National Prison & Sentencing Consultants, Inc.

                              Federal Prison, Sentencing and Inmate Assistance

            We assist all alleged offenders and defendants regardless......



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Federal Prisons


(615) 696-6153

New England

(401) 694-1294

 Los Angeles

(323) 924-5145


(239) 344-9283


(217) 391-4554


Managing Director

John B. Webster



We offer several publications and articles that may be of assistance.




New Federal Bureau of Prisons' Security Classification Regulations, September 2006

        Effective September 12, 2006, the Federal Bureau of Prisons instituted new security and custody scoring classifications.  The changes are designed to reflect not only the centralization of designations to the Security Designation and Custody Classification Center in Grand Prairie, TX, but to update and modernize the criteria for designating an inmate to one of the Bureau's five security levels assigned to all  federal institutions.  The new criteria will now take into account age, Criminal History Points from the PSI, (converted to a Criminal History Score), education and history of drug and alcohol use. The numerical cutoffs have also been changed as follows: Minimum: 11/15 for females, Low 12-15/15-30 for females, Medium: 16-23, High: 24+/ 31+ for females.  The calculations are more inclusive and comprehensive taking in a broader range of criteria.  We suspect that many of our clients and inmates will now face new hurdles in initial designations and that many currently incarcerated will be transferred to higher or lower level facilities as the new regulations are implemented during the bi-annual or annual custody level review.  Please feel free to contact us with any questions or assistance you may need.


 "A Primer on Booker Fanfan'  By John B. Webster, January 2005

          On January 12, 2005, the United States Supreme Court in a 5-4 vote issued its long awaited decisions in companion cases known as United States v, Booker, No 04-104, slip op January 12, 2005 and United States v Fanfan, No 04-105 slip op, January 12, 2005.  Succinctly, the Supreme Court struck down significant (but textually small) portions of the of the1984 Sentencing Reform Act, 18 U.S.C. §§ 3551-3626 and 28 U.S.C. §§ 991-998, as amended,  (SRA) as being unconstitutional and altered the standard of review to be used by appellate courts in reviewing district court sentences.  The SRA created and implemented the United States Sentencing Guidelines.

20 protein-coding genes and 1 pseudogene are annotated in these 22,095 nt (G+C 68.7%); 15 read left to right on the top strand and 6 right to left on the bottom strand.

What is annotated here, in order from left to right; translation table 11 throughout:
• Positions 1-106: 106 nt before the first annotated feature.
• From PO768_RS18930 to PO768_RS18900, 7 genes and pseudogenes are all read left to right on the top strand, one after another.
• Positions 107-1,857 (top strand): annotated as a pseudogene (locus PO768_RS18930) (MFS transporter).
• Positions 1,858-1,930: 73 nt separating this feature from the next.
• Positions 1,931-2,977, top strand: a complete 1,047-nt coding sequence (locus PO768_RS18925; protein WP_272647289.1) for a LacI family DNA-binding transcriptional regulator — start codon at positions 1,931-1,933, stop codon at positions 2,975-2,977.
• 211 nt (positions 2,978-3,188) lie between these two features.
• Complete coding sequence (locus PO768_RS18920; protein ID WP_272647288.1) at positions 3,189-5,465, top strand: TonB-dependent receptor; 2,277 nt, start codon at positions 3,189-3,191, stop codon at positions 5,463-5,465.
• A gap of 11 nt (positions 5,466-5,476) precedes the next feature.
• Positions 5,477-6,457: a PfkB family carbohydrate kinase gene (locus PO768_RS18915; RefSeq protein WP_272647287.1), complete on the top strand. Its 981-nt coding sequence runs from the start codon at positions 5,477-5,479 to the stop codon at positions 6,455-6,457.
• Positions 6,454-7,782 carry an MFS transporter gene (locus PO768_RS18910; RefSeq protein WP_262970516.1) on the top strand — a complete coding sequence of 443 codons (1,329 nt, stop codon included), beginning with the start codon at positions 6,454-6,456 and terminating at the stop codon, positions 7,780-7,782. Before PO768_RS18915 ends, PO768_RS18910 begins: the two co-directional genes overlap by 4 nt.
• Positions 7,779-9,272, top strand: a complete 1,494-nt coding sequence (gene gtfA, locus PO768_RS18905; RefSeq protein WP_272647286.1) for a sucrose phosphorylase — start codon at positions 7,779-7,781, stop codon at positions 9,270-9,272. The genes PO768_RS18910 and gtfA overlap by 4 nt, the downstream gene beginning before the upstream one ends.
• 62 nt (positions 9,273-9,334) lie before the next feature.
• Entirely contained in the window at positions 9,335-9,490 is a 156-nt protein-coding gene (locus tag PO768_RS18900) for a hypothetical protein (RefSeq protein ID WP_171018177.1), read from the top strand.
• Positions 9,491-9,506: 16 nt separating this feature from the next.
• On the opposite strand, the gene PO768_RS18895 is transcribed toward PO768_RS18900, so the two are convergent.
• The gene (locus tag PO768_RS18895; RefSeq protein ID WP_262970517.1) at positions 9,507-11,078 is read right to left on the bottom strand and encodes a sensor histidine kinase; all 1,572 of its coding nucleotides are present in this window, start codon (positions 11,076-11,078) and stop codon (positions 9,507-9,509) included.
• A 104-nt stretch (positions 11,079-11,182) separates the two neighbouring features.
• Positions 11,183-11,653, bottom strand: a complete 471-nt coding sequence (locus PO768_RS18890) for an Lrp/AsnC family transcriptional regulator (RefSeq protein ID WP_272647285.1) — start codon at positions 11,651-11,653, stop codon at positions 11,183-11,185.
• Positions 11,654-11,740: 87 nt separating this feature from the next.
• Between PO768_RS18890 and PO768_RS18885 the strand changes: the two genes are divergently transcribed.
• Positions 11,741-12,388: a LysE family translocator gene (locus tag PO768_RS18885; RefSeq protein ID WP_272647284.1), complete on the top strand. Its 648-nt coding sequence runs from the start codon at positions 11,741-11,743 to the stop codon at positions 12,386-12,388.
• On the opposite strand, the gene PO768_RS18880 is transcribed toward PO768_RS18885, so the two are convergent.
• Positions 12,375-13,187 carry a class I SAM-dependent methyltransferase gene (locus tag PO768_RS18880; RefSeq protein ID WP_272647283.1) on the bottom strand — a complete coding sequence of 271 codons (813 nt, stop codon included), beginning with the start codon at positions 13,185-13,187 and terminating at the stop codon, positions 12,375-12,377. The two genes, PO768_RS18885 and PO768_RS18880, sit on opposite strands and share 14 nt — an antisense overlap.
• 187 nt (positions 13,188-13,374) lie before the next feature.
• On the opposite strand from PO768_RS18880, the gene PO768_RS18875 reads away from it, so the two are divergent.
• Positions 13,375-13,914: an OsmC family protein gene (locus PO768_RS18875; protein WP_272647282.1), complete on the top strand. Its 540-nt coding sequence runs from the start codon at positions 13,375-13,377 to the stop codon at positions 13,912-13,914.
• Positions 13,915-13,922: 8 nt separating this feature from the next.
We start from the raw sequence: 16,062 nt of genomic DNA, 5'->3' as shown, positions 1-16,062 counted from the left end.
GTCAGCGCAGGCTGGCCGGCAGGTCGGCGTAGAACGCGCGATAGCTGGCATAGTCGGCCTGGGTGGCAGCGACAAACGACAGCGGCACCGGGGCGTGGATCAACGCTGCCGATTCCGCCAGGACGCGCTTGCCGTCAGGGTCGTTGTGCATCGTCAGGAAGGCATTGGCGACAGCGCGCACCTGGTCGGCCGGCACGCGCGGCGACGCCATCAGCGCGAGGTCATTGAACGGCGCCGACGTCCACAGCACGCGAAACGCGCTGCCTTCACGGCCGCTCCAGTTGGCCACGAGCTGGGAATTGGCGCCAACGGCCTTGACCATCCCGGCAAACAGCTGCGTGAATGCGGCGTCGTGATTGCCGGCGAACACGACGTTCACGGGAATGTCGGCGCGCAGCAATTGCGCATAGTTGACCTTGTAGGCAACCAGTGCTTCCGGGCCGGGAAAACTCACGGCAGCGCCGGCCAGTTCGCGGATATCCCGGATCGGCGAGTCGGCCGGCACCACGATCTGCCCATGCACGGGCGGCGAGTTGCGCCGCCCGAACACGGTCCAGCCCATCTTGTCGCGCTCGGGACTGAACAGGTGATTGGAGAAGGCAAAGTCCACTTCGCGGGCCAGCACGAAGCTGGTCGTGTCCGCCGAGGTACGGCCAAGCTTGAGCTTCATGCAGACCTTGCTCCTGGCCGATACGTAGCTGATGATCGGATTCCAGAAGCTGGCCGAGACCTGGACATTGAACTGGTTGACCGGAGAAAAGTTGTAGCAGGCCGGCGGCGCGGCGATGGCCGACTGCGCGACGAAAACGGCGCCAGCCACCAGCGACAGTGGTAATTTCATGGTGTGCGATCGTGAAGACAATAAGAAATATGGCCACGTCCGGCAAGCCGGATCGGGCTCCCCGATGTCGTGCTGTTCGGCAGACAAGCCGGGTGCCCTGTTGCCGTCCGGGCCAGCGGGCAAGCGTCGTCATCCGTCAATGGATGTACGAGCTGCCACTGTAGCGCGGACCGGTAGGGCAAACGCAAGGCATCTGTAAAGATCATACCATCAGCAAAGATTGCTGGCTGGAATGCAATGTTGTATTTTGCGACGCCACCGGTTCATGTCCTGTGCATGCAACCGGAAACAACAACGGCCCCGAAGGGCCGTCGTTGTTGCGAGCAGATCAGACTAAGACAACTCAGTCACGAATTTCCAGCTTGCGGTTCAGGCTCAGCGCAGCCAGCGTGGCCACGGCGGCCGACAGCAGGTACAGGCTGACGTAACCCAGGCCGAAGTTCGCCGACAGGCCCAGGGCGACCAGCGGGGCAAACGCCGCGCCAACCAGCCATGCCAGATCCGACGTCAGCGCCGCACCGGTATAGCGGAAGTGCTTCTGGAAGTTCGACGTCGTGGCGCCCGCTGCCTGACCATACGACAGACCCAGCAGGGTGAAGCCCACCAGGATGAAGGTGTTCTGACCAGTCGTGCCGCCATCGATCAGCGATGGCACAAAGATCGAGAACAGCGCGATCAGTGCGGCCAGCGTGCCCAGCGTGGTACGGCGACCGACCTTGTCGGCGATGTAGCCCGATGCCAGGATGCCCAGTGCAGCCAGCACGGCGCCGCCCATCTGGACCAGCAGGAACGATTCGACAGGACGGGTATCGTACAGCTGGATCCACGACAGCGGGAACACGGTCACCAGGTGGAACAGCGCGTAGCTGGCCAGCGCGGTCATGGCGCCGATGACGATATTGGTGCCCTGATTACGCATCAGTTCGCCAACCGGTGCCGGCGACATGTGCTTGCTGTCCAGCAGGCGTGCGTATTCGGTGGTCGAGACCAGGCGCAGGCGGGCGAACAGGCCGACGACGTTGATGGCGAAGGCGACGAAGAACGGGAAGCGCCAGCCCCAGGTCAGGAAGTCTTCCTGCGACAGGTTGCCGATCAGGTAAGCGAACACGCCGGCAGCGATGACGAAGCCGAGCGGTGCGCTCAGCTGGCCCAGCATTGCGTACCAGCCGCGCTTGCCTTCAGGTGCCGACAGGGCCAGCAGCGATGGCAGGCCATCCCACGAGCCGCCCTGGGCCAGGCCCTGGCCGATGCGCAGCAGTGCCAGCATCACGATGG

What started out as ‘typical” federal criminal cases for Messrs. Booker (USP McCreary) and Fanfan (MDC Brooklyn) have turned out to be the most significant decision regarding sentencing since the enactment of the Sentencing Reform Act in 1984. Full Article Here



"To Cooperate or Not:  The Myths and Illusions of  Section 5K1"  By John B, Webster, March 2005

Obviously, a defendant faced with the possibility of a substantial downward departure if they opt to “cooperate” faces a seemingly complex dilemma.  On one hand they will be branded a “rat” or a “snitch” and possibility face the adverse consequences, real and imagined, in the event that a prison sentence results nonetheless.  On the other hand, it is often likely (if not a guarantee) that others involved in the same crime or indictment will be discussing the possibility of cooperation resulting in “a race” to be the first.  Failure to act in time may result in the inability to cooperate at all and avail oneself of the substantial benefits of a downward departure.  This dilemma is present and most poignant in drug related cases as most if not all drug crimes usually involve more than one person and often involve many who are indicted as part and parcel of a drug conspiracy.  Complicating matters is the fact that an individual with a “minor” part in the conspiracy is criminally liable for the total amount of drugs involved in the entire conspiracy.  As a result, an individual may find themselves faced with the potential of scores if not hundreds of months in prison for what they thought was purchasing or distributing a relatively small amount of drugs. Read Full Article Here


 "Does Anyone See a Problem Here?: Our Failing Judicial System." John B. Webster, December 2004.

As of January 2005 the American criminal justice system has in excess of 181,000 Americans in federal custody and over 2 million people are incarcerated in the various states’ systems. One out of every 134 Americans is incarcerated.  America has the highest per capita rate of incarceration than any nation in the world including present and former totalitarian regimes such as China, Libya, North Korea or even Stalinist Russia. Download  Full Article Here


Contact Information
Fax: 615-696-6154
Mailing  Address

9005 Overlook Boulevard, Brentwood, TN  37027
General Information:

Nashville (615) 696-6153

New England (401) 694-1294

 Los Angeles (323) 924-5145

Miami (239) 344-9283

 Chicago (217) 391-4554